I will never regret choosing Bowdoin over USC. I would not have enjoyed the same opportunities that I have received here like going to Quebec for a weekend or to France for spring break to immerse myself in a francophone community, or doing research in Martinique or community service in South America, and I definitely would not have played rugby because it's completely an east coast sport. I am not going to lie about my experience at Bowdoin and say it was all easy and all fun. It was definitely challenging academically, culturally and financially.

However, the person I was four years ago and the person standing before you now has learned greatly from those challenges, opportunities and mistakes made along the way. I've grown greatly from the intellectual midnight conversations with my friends on a range of topics from religion to race and politics. I was constantly catching up to be at the same academic level of the rest of my peers, searching for ESL assistance or going to the Writing Center to fix my awkward sentences and force my analytical skills further. Through juggling with five work-study jobs and a five-course load, I definitely improved my time management and organizational skills. Even during the darkest nights, when I painfully questioned my being at the right place, I was able to find the support and encouragement from my first-year roommates and their parents, my friends, my professors, my advisors, my counselors and my host parents. Today, I thank them all for making my four years at Bowdoin an unforgettable experience and the best opportunity of my life thus far.

Overall, I learned that the journey to success can seem pretty close to impossible, but one can rise to the occasion one time after the other and defeat the odds. And it is that willpower and determination that I acquired at Bowdoin that has helped me all the way, and I know they will continue to be the factors of my future achievements.

Now as I search for the next step into the world out there I question what I am really searching for. Coming from a Latin American family where the familia is what we live for, I wonder if this job search, like my search for a college far from home, is once again selfish. Part of me wants to continue pursuing my dreams to become a unique individual as my North American culture tells me to be. If I go to France or Latin America to be an English teaching assistant, that would still be further away than Maine. Even if I only go as far as Mexico, I would not be returning home. That would be devastating to the other part of me that simple yearns to be with my familia, be part of my little nephews' education, see them grow up, and simply be there for the good and rough times.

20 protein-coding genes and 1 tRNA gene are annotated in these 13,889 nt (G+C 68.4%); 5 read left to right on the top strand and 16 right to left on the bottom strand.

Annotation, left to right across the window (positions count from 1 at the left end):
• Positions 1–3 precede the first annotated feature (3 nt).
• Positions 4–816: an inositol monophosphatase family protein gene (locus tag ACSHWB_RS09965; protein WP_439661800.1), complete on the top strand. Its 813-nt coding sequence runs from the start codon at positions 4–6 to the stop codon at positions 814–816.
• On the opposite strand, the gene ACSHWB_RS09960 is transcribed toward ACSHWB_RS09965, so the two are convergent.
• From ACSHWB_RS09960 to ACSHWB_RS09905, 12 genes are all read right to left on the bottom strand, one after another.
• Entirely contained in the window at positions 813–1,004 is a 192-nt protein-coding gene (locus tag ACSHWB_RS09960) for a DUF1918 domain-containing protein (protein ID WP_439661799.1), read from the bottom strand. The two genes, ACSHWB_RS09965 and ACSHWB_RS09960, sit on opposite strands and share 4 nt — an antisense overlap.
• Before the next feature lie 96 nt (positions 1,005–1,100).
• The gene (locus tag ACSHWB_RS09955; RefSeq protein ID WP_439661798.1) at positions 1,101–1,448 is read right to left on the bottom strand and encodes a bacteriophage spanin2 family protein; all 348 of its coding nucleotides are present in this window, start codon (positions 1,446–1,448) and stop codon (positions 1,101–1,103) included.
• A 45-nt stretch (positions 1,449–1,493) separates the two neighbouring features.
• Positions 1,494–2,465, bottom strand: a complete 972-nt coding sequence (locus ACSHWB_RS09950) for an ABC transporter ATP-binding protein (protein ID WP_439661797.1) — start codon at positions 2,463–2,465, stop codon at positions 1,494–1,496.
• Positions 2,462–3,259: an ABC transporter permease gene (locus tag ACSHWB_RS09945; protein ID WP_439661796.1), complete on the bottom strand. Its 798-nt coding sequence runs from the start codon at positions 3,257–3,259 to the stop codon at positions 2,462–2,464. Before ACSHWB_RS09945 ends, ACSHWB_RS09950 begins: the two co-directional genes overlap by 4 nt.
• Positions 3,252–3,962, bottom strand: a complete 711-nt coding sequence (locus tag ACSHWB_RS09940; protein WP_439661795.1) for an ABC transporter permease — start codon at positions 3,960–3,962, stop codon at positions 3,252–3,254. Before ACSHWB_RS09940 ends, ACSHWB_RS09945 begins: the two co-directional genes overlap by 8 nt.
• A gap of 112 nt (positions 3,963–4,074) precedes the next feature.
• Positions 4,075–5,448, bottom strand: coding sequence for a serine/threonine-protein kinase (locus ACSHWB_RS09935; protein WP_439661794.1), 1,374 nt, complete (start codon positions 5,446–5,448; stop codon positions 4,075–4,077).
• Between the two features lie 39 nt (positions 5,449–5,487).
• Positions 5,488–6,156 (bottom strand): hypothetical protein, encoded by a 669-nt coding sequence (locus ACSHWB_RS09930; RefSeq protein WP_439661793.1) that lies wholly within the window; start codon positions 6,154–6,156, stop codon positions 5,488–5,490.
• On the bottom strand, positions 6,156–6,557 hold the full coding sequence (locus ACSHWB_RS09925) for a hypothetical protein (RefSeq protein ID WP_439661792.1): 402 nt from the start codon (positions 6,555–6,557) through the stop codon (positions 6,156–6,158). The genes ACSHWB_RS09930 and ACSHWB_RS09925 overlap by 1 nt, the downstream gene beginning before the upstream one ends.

Again it was my papi who convinced me to reflect on what it is I want to do after Bowdoin. When I arrived in Los Angeles after studying abroad in France last December, I vividly remember my drive with my papi to the taquería. It was routine, every four months at the end of each semester I would come home and go directly to eat tacos. Yet this time it was different. After more than three years, my papi finally shared his true sentiments about my leaving home. Yes, of course, part of his dilemma is his uncontrollable fear of airplanes — he hates it when I get on "those machines." But his biggest concern is the familia not being together. "Pobres, pero juntos" was what he told me then, which literally translates to "poor, but together." I don't think he knows this, but those three words ripped me apart. I finally felt the burden that I had created not only for my papi, but also my mami. I understood each and every tear my mami shed every time I left. She even stopped coming to the airport to see me off, preferring to say good-bye at home, where she said it was easier to let go.

Today, I have decided that the differences between my two cultures will not stop me from attaining my dreams of working abroad, helping my inner-city community, and being close to home. I have been perseverant up till now, and I do not plan to stop here. After all the knowledge and experience that I have attained at Bowdoin, I cannot simply go back and forget the rest of my goals. At the same time, I now fully understand that part of my happiness is keeping my familia in mind. Leaving Bowdoin with those two ideas set and clear in my mind, I will now commence another journey to further explore and embrace my hybrid culture in terms of embarking on a professional career in public policy and maintaining the closest ties with my familia.